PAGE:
With a median age of 42 years old, the people Minnesota's northern Eighth Congressional District boasts the most seasoned population in the state.
By contrast, Minneapolis' Fifth Congressional District has the youngest population -- the median age is just 34 years old.
The figures are contained in a new look-up tool available from the U.S. Census Bureau, which allows quick display of all sorts data about each congressional district.
Use the tool (below) to see that the Fifth District, represented by U.S. Rep. Keith Ellison, had a 9.5 percent unemployment rate when the Census Bureau collected its data while U.S. Rep. Tim Walz's southern Minnesota First Congressional District had a 6.1 percent unemployment rate.
Interested in education, housing, marital status or other data? That's all in the tool as well. You can pick which district to look at by clicking 'select a district' in the widget below.
Let us know what nuggets you find most interesting in the comments or on Twitter by replying to @Rachelsb.
U.S. Rep. Keith Ellison, who had endorsed former New York City congressman Anthony Weiner to be that city's next mayor, said he does not plan on rescinding his endorsement given recent revelations about Weiner's 'sexting.'
"I don't plan on changing anything...I had a minimal role before the revelations and I've got a minimal role now," Ellison, D-MN, said.
Weiner, who is married, had resigned from Congress in 2011 after he tweeted sexual photos of himself and conducted relationships with women online. This May, he announced he would run for mayor of New York. Then on Tuesday, new allegations surfaced about Weiner's online behavior and he admitted that his electronic indiscretions continued after he left congress.
Back in April, Ellison was asked about Weiner during a television interview. The Minneapolis representative said: "Anthony was a great congressman, in my opinion, and he’s dealt with his issues and everybody has issues. So I’d love to see Anthony Weiner be mayor of New York. I hereby endorse him.”
Ellison said that verbal vote of confidence is just about all he has done for Weiner since then.
"I couldn't possibly participate less than I am now,' he said.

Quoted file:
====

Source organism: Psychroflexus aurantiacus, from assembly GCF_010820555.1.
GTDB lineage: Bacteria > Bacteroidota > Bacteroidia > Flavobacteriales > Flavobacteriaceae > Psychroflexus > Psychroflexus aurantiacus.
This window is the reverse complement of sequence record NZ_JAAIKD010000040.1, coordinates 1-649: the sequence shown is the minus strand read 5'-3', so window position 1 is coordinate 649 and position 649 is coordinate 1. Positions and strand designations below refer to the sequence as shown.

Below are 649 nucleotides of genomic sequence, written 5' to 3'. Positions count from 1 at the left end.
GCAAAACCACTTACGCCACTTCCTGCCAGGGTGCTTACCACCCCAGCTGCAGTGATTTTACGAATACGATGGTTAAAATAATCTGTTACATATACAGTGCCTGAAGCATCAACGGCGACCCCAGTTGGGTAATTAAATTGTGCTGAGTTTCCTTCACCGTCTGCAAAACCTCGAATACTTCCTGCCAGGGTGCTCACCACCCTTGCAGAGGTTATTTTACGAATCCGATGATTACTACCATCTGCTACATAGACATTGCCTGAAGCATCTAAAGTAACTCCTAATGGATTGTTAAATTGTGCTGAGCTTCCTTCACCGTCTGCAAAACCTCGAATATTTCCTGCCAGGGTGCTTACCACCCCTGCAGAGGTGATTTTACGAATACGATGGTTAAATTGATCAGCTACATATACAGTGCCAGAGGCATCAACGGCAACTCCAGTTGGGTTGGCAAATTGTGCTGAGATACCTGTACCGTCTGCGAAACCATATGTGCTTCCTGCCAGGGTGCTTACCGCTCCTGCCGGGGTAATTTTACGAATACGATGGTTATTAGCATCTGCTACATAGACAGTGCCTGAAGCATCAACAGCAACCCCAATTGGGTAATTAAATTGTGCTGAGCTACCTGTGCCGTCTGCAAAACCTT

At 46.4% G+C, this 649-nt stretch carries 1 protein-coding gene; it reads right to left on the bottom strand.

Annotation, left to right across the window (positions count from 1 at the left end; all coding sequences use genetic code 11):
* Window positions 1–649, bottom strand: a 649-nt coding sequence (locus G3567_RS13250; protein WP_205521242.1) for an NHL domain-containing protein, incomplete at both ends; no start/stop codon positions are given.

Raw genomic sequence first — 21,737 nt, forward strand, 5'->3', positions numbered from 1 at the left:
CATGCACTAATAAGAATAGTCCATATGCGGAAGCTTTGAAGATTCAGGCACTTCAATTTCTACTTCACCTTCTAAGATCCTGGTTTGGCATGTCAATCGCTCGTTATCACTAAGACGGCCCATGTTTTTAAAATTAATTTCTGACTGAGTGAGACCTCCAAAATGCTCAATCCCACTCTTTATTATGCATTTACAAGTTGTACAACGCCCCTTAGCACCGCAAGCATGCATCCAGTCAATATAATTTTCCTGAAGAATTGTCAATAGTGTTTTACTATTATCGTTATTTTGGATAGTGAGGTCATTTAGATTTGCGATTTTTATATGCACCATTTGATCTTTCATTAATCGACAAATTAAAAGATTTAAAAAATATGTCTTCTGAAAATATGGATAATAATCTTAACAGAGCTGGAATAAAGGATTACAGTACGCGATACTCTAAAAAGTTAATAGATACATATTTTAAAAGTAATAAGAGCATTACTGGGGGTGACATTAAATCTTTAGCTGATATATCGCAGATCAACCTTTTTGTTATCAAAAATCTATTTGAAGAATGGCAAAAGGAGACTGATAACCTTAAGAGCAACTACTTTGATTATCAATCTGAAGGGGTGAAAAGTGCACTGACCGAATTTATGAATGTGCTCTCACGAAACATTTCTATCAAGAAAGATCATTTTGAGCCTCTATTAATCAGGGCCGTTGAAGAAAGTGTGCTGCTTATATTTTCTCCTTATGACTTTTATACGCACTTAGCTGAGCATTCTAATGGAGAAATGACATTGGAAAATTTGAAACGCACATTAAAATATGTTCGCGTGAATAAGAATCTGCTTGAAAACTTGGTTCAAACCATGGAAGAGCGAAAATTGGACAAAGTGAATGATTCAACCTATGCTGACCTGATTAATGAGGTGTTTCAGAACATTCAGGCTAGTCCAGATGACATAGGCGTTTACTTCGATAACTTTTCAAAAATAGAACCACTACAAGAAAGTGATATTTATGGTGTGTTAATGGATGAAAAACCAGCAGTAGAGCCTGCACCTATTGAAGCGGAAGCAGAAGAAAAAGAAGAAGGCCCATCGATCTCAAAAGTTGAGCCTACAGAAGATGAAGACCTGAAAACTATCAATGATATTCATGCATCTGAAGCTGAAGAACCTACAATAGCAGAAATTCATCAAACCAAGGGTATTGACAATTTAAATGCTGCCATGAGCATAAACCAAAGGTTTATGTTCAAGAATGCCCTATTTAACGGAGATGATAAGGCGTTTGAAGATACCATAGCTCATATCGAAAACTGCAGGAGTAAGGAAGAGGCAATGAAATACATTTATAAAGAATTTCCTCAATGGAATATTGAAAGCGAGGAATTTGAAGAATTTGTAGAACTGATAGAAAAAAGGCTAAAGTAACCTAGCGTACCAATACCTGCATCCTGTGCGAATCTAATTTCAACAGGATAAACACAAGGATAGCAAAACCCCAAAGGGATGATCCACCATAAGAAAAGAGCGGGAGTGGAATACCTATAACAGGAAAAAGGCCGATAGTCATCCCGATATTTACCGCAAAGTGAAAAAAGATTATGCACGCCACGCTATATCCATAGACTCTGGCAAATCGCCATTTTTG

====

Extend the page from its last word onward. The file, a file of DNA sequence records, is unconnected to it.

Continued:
Asked if he now believed that Weiner would be fit to be mayor of New York, Ellison said on Wednesday: "I don't have an opinion I want to share on that. The people of New York, that's their call...they don't need me sticking my nose into it at this point."
Of Weiner, Ellison said: "I just hope the best for him and his family and hope they can come together and try to heal."
Dozens of Democrats in the U.S. House, including Rep. Keith Ellison, sent a letter to President Obama on Wednesday urging him to host a "Religious Diversity Summit" to stem what they say is a rising tide of discrimination against religious minorities.
"The targeting of religious minorities in America is reaching a crisis point and we believe your leadership is crucial to stemming this rising tide of violence," the letter reads.
"We ask that you host a Religious Diversity Summit' in Washington to build and focus a national dialogue that will develop and commit us to common strategies to combat bigotry against all religious communities."
The letter writers hope a summit would help religious leaders, politicians, academics and federal government leaders to develop guidelines that communities could use when dealing with religious divisions.
The plea comes weeks before the anniversary of an Aug. 5, 2012, attack on a Sikh temple outside Milwaukee that left six worshipers dead and three others critically injured.
Ellison, the first Muslim elected to Congress, and his colleagues wrote that the incident is part of a "growing trend of anti-minority religious sentiment in our country" that has emerged in recent years.
Christian, Jewish, Hindu and Buddhist members of Congress were among the signatories.
Here's a look at the letter:
More than 320 Minnesota Air Force Reserve 934th Airlift Wing employees could be forced to take furloughs this summer because of the federal budget standoff.
The 323 civilian employees will receive notice this week that they face up to 11 unpaid days off in July, August and September because of sequestration, the automatic, across-the-board spending cuts that went into effect in March, said Paul Zadach, spokesman for the 934th Airlift Wing.
The furloughs, spread out over 11 weeks, would amount to a 20 percent pay cut during that period.
The 934th Airlift Wing, the state's lone Air Force Reserve Unit, is based adjacent to the Minneapolis-St. Paul International Airport.
"I was at the Joint Reserve Station earlier this month, and know how harmful these furloughs will be for the workers -- many of them veterans -- and their families," said U.S. Rep. Keith Ellison. "The sequester was designed to hurt middle class families when they can least afford it. It should be repealed as soon as possible to stop further pain for working Minnesotans."
The 934th, known as the Flying Vikings, operates eight C-130 Hercules transport aircraft. As opposed to the active-duty military, in which members serve full-time, the Air Reserve unit includes personnel who have civilian jobs.
The Department of Defense announced earlier this year that it expected to furlough up to 800,000 civilian workers for 22 days each because of the congressionally mandated budget cuts. They've since pared down the furloughs.